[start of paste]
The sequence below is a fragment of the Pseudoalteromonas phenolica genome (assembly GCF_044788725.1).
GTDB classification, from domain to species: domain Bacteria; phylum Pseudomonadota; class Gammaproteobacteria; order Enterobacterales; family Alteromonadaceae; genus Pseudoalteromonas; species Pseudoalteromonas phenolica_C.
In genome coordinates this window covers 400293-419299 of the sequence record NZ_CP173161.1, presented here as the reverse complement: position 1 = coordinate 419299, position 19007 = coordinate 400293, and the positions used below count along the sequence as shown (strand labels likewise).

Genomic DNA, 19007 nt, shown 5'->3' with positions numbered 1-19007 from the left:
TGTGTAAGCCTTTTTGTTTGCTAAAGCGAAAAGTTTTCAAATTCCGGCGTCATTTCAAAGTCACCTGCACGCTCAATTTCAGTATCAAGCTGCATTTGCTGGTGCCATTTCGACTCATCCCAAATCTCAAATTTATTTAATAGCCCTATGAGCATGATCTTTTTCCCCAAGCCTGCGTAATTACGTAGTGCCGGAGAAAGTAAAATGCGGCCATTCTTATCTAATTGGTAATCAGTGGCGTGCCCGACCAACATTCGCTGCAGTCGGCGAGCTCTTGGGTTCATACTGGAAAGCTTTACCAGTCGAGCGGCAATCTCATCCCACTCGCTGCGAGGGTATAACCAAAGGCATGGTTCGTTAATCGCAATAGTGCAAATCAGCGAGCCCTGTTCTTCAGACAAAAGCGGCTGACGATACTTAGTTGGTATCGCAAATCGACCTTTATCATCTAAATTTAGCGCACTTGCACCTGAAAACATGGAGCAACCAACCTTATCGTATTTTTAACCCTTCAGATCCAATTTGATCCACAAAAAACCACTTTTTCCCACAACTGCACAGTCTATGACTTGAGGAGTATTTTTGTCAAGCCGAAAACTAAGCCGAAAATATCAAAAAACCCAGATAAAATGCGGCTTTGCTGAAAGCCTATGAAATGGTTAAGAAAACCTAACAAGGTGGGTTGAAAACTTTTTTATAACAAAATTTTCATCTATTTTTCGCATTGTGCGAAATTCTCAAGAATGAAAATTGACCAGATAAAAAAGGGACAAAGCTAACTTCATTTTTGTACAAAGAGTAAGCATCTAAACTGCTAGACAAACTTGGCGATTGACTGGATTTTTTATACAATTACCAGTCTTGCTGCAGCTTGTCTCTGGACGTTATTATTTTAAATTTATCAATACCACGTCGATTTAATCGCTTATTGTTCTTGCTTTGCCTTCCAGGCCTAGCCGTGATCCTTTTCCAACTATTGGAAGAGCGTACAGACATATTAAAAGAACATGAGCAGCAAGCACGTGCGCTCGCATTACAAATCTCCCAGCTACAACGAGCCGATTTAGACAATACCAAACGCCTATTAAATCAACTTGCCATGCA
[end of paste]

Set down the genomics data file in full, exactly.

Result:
The sequence below is a fragment of the Pseudoalteromonas phenolica genome (assembly GCF_044788725.1).
GTDB classification, from domain to species: domain Bacteria; phylum Pseudomonadota; class Gammaproteobacteria; order Enterobacterales; family Alteromonadaceae; genus Pseudoalteromonas; species Pseudoalteromonas phenolica_C.
In genome coordinates this window covers 400293-419299 of the sequence record NZ_CP173161.1, presented here as the reverse complement: position 1 = coordinate 419299, position 19007 = coordinate 400293, and the positions used below count along the sequence as shown (strand labels likewise).

Genomic DNA, 19007 nt, shown 5'->3' with positions numbered 1-19007 from the left:
TGTGTAAGCCTTTTTGTTTGCTAAAGCGAAAAGTTTTCAAATTCCGGCGTCATTTCAAAGTCACCTGCACGCTCAATTTCAGTATCAAGCTGCATTTGCTGGTGCCATTTCGACTCATCCCAAATCTCAAATTTATTTAATAGCCCTATGAGCATGATCTTTTTCCCCAAGCCTGCGTAATTACGTAGTGCCGGAGAAAGTAAAATGCGGCCATTCTTATCTAATTGGTAATCAGTGGCGTGCCCGACCAACATTCGCTGCAGTCGGCGAGCTCTTGGGTTCATACTGGAAAGCTTTACCAGTCGAGCGGCAATCTCATCCCACTCGCTGCGAGGGTATAACCAAAGGCATGGTTCGTTAATCGCAATAGTGCAAATCAGCGAGCCCTGTTCTTCAGACAAAAGCGGCTGACGATACTTAGTTGGTATCGCAAATCGACCTTTATCATCTAAATTTAGCGCACTTGCACCTGAAAACATGGAGCAACCAACCTTATCGTATTTTTAACCCTTCAGATCCAATTTGATCCACAAAAAACCACTTTTTCCCACAACTGCACAGTCTATGACTTGAGGAGTATTTTTGTCAAGCCGAAAACTAAGCCGAAAATATCAAAAAACCCAGATAAAATGCGGCTTTGCTGAAAGCCTATGAAATGGTTAAGAAAACCTAACAAGGTGGGTTGAAAACTTTTTTATAACAAAATTTTCATCTATTTTTCGCATTGTGCGAAATTCTCAAGAATGAAAATTGACCAGATAAAAAAGGGACAAAGCTAACTTCATTTTTGTACAAAGAGTAAGCATCTAAACTGCTAGACAAACTTGGCGATTGACTGGATTTTTTATACAATTACCAGTCTTGCTGCAGCTTGTCTCTGGACGTTATTATTTTAAATTTATCAATACCACGTCGATTTAATCGCTTATTGTTCTTGCTTTGCCTTCCAGGCCTAGCCGTGATCCTTTTCCAACTATTGGAAGAGCGTACAGACATATTAAAAGAACATGAGCAGCAAGCACGTGCGCTCGCATTACAAATCTCCCAGCTACAACGAGCCGATTTAGACAATACCAAACGCCTATTAAATCAACTTGCCATGCA